• Parents and carers can encourage open and honest conversations with their child about relationships, sex and sexuality as early and as often as possible. 
  • Create an environment where asking questions is encouraged.
  • It is normal to feel awkward or unsure when talking with your child about sex. Avoiding the conversation will not stop them from having sex or keep them safe.
  • As a parent or carer, you are the most influential role model your child
  • Have casual and frequent conversations on relationships, sex and sexuality with your child, don’t make it a formal lecture.
  • Relationships, sex and sexuality education should cover a broad range of topics.
  • When talking about issues such as sex with your child, be honest and give them as much information that is suitable for their age.
  • Establish ground rules about sexual behaviour in your home. 

Research shows children and young people want to talk with their parents or carers about relationships, sex and sexuality. 

Many parents or carers are unsure of where to start, or may feel uncomfortable about having these conversations. Avoiding the subject will not stop your child from having sex or keep them safe. If you’re uncomfortable don’t panic, there are useful tools available to help you.

If children and young people are given accurate information about bodies, relationships, sex and sexuality they are more likely to make safer choices as they become adults. 

Being able to talk about these things gives parents and carers an opportunity to discuss their own values about relationships, sex, and sexuality. 

How and when to start talking about relationships, sex and sexuality

It is normal to feel awkward or unsure when talking with your child about sex. Most adults feel this way when they start having these conversations – you will become more confident with time and practice. 

Try to work on these principles:

  • Start conversations early and keep talking as your child gets older.
  • Be the one they ask for advice.
  • Keep conversations casual.
  • Use cues around you.
  • Find books and resources for ideas. 

Start early and keep talking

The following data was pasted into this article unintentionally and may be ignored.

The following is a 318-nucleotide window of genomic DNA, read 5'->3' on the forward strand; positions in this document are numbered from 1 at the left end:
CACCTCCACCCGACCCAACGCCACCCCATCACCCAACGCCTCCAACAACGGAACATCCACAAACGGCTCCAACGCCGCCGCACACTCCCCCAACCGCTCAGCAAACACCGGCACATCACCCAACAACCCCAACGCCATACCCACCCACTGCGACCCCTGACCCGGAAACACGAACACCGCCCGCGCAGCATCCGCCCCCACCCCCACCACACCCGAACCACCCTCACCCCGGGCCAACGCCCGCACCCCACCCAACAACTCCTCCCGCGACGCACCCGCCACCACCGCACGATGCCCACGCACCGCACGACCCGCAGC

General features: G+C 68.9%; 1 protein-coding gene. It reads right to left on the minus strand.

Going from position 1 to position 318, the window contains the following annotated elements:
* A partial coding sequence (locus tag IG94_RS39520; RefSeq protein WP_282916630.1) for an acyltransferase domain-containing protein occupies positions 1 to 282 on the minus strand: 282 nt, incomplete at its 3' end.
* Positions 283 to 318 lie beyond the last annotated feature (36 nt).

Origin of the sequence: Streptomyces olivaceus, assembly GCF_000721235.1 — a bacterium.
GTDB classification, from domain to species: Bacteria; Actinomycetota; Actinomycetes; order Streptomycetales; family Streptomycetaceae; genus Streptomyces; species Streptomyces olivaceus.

Children learn about relationships, sex and sexuality from the moment they are born. Very young children get messages from adults about their bodies. This includes learning what words to use to describe their body parts and functions, and important concepts about public and private body parts and behaviours. 

It is normal for young children to be open and curious about their own bodies and those of others. Try to use correct terminology for private body parts. This helps to reduce anxiety and shame, while also allowing children to more effectively ask questions about their bodies and report to a trusted adult if something isn’t right. 

As your child gets older, continue these conversations as opportunities arise, and before they become critical. It is best to be proactive rather than reactive. Such as start talking about:

  • Puberty  before changes start happening for your child.
  • Healthy, respectful relationships before your child is likely to be exposed to pornography.
  • Safe sex practices before your child becomes sexually active. 

If young people are given age appropriate information early, it means less anxiety for them (and you) later. If you haven’t begun these conversations as early as you might have liked, don’t panic – find an opportunity.

Research shows that providing young people with accurate, honest, comprehensive information about relationships, sex and sexuality does not encourage them to experiment sexually. In fact, young people who receive comprehensive sexuality education are more likely to delay their first sexual experience and engage in safer sex practices than those who are less informed.

Be the one they ask for advice 

If children know that they will get an accurate answer to their questions about relationships, sex and sexuality, they are more likely to ask for your advice at home.